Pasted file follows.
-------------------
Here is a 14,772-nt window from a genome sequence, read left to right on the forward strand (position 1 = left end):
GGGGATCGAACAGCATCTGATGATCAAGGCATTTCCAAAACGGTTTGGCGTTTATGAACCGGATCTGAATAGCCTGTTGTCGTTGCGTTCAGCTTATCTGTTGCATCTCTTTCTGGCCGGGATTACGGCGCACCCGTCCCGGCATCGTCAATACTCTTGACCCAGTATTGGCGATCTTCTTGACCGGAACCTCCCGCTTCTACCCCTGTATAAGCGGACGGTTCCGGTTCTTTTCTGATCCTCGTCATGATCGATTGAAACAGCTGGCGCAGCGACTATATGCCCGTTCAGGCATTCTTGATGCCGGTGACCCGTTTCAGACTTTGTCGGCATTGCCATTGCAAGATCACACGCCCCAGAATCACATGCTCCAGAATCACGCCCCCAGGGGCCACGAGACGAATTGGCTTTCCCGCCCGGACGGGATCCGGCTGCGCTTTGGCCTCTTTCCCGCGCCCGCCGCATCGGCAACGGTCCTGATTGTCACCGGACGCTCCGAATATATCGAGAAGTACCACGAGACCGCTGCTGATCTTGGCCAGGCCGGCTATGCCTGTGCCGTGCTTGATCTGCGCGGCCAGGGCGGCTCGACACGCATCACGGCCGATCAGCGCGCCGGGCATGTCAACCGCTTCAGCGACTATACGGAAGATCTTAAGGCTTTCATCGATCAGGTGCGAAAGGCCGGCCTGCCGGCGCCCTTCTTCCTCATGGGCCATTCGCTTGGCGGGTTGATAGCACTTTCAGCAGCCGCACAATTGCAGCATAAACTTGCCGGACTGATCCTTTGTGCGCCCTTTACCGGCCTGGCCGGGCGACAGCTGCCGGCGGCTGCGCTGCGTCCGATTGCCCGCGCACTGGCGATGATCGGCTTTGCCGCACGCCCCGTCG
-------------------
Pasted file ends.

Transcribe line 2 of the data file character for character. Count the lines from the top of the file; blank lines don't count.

GGGGATCGAACAGCATCTGATGATCAAGGCATTTCCAAAACGGTTTGGCGTTTATGAACCGGATCTGAATAGCCTGTTGTCGTTGCGTTCAGCTTATCTGTTGCATCTCTTTCTGGCCGGGATTACGGCGCACCCGTCCCGGCATCGTCAATACTCTTGACCCAGTATTGGCGATCTTCTTGACCGGAACCTCCCGCTTCTACCCCTGTATAAGCGGACGGTTCCGGTTCTTTTCTGATCCTCGTCATGATCGATTGAAACAGCTGGCGCAGCGACTATATGCCCGTTCAGGCATTCTTGATGCCGGTGACCCGTTTCAGACTTTGTCGGCATTGCCATTGCAAGATCACACGCCCCAGAATCACATGCTCCAGAATCACGCCCCCAGGGGCCACGAGACGAATTGGCTTTCCCGCCCGGACGGGATCCGGCTGCGCTTTGGCCTCTTTCCCGCGCCCGCCGCATCGGCAACGGTCCTGATTGTCACCGGACGCTCCGAATATATCGAGAAGTACCACGAGACCGCTGCTGATCTTGGCCAGGCCGGCTATGCCTGTGCCGTGCTTGATCTGCGCGGCCAGGGCGGCTCGACACGCATCACGGCCGATCAGCGCGCCGGGCATGTCAACCGCTTCAGCGACTATACGGAAGATCTTAAGGCTTTCATCGATCAGGTGCGAAAGGCCGGCCTGCCGGCGCCCTTCTTCCTCATGGGCCATTCGCTTGGCGGGTTGATAGCACTTTCAGCAGCCGCACAATTGCAGCATAAACTTGCCGGACTGATCCTTTGTGCGCCCTTTACCGGCCTGGCCGGGCGACAGCTGCCGGCGGCTGCGCTGCGTCCGATTGCCCGCGCACTGGCGATGATCGGCTTTGCCGCACGCCCCGTCG